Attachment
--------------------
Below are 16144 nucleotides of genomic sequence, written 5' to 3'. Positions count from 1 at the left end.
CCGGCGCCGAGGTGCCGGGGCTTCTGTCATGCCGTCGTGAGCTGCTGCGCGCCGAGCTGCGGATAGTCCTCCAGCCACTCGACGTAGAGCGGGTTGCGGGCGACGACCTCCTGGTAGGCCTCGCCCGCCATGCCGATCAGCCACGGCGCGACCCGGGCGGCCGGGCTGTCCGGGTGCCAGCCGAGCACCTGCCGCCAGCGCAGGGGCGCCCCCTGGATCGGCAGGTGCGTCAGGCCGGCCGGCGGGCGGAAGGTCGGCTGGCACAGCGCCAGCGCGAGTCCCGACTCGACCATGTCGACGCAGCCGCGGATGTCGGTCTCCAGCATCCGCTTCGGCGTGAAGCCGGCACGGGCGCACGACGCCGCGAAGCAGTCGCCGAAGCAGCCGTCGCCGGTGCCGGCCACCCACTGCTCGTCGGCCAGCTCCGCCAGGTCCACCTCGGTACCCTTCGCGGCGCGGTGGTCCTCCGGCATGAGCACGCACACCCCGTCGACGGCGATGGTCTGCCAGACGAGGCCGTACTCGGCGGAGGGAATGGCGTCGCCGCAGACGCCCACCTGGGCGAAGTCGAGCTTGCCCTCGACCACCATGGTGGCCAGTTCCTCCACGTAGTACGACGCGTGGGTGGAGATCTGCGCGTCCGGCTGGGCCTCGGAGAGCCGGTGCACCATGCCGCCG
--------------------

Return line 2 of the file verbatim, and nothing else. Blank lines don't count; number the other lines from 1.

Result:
CCGGCGCCGAGGTGCCGGGGCTTCTGTCATGCCGTCGTGAGCTGCTGCGCGCCGAGCTGCGGATAGTCCTCCAGCCACTCGACGTAGAGCGGGTTGCGGGCGACGACCTCCTGGTAGGCCTCGCCCGCCATGCCGATCAGCCACGGCGCGACCCGGGCGGCCGGGCTGTCCGGGTGCCAGCCGAGCACCTGCCGCCAGCGCAGGGGCGCCCCCTGGATCGGCAGGTGCGTCAGGCCGGCCGGCGGGCGGAAGGTCGGCTGGCACAGCGCCAGCGCGAGTCCCGACTCGACCATGTCGACGCAGCCGCGGATGTCGGTCTCCAGCATCCGCTTCGGCGTGAAGCCGGCACGGGCGCACGACGCCGCGAAGCAGTCGCCGAAGCAGCCGTCGCCGGTGCCGGCCACCCACTGCTCGTCGGCCAGCTCCGCCAGGTCCACCTCGGTACCCTTCGCGGCGCGGTGGTCCTCCGGCATGAGCACGCACACCCCGTCGACGGCGATGGTCTGCCAGACGAGGCCGTACTCGGCGGAGGGAATGGCGTCGCCGCAGACGCCCACCTGGGCGAAGTCGAGCTTGCCCTCGACCACCATGGTGGCCAGTTCCTCCACGTAGTACGACGCGTGGGTGGAGATCTGCGCGTCCGGCTGGGCCTCGGAGAGCCGGTGCACCATGCCGCCG